August 2, 2019 | International, Aerospace, Naval, Land, C4ISR, Security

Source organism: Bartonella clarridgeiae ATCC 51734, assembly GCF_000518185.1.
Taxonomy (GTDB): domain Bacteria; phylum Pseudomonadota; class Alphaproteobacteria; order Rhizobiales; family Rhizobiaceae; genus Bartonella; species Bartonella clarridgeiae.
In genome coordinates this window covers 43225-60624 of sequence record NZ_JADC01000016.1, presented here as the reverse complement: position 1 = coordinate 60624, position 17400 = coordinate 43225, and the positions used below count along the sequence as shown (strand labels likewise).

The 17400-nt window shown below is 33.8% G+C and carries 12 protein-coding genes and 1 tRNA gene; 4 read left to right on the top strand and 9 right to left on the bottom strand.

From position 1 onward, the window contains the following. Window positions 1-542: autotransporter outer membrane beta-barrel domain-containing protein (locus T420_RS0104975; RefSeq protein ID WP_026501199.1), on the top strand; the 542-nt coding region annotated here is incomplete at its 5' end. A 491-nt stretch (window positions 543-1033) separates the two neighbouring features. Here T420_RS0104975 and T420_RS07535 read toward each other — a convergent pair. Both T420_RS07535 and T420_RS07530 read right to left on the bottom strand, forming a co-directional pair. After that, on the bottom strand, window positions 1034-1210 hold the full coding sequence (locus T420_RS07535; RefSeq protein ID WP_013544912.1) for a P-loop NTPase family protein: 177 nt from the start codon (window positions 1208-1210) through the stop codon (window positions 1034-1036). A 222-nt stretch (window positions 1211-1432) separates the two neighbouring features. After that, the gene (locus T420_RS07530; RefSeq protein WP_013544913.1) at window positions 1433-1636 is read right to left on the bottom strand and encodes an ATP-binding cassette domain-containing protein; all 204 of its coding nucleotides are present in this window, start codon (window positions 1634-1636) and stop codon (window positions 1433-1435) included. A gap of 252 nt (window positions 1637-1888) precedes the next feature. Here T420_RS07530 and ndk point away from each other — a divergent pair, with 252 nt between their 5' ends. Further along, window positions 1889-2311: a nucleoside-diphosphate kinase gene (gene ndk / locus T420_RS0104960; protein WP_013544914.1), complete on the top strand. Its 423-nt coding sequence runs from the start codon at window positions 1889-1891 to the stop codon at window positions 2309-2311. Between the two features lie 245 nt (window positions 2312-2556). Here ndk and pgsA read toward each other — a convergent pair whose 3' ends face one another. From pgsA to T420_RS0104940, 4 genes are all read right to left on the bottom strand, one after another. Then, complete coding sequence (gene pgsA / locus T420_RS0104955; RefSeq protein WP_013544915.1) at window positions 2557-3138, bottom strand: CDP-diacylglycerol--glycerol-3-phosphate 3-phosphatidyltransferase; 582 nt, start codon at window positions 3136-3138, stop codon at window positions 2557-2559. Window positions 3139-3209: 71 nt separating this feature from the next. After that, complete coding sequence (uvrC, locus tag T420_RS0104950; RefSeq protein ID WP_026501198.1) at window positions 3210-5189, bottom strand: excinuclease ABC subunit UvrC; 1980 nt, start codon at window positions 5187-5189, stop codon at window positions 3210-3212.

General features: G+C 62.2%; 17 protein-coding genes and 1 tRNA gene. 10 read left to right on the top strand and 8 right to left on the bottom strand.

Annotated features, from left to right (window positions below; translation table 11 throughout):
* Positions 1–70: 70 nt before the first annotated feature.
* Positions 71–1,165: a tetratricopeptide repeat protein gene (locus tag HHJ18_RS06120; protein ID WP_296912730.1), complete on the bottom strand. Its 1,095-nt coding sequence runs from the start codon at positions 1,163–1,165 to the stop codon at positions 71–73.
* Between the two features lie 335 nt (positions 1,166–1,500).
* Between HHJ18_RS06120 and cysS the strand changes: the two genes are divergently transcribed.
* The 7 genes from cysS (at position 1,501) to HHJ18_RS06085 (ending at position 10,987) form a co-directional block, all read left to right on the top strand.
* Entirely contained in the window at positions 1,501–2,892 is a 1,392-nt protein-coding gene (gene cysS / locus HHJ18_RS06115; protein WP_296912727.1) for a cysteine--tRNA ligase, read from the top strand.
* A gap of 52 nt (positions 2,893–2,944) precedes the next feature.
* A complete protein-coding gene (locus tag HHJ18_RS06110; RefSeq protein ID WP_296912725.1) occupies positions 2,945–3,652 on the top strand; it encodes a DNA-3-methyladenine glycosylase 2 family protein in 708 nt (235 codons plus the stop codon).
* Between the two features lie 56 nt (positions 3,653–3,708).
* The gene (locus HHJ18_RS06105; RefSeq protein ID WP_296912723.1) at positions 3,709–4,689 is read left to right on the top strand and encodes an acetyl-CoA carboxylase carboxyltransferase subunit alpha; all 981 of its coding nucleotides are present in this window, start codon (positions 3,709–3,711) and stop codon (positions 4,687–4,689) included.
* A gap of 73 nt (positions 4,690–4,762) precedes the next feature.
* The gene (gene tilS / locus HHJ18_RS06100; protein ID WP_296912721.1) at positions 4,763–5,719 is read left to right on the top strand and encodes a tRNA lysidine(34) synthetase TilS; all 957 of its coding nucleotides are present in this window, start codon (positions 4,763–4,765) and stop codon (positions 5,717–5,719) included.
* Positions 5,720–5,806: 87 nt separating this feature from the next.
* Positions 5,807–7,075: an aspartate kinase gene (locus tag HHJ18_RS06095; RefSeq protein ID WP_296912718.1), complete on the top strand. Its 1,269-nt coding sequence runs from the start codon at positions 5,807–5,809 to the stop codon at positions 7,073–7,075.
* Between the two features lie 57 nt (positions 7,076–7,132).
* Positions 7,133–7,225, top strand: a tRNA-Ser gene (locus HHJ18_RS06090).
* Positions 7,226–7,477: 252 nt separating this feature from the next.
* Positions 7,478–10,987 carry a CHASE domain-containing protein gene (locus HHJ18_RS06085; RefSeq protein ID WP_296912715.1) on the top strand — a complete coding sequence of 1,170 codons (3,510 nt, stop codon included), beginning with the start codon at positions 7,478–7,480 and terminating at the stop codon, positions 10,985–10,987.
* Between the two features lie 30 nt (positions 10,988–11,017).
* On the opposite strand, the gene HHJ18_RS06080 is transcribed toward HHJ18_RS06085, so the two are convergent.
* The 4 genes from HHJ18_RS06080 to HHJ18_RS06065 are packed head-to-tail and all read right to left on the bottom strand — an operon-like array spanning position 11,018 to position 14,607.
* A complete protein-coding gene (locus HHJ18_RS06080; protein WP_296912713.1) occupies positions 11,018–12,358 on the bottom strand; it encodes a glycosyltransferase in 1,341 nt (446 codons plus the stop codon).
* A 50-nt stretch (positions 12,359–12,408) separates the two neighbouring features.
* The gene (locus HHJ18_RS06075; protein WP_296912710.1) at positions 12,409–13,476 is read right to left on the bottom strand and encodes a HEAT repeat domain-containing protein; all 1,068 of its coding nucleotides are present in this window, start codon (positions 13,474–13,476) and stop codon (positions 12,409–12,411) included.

Contract Awards by US Department of Defense - Aug 1, 2019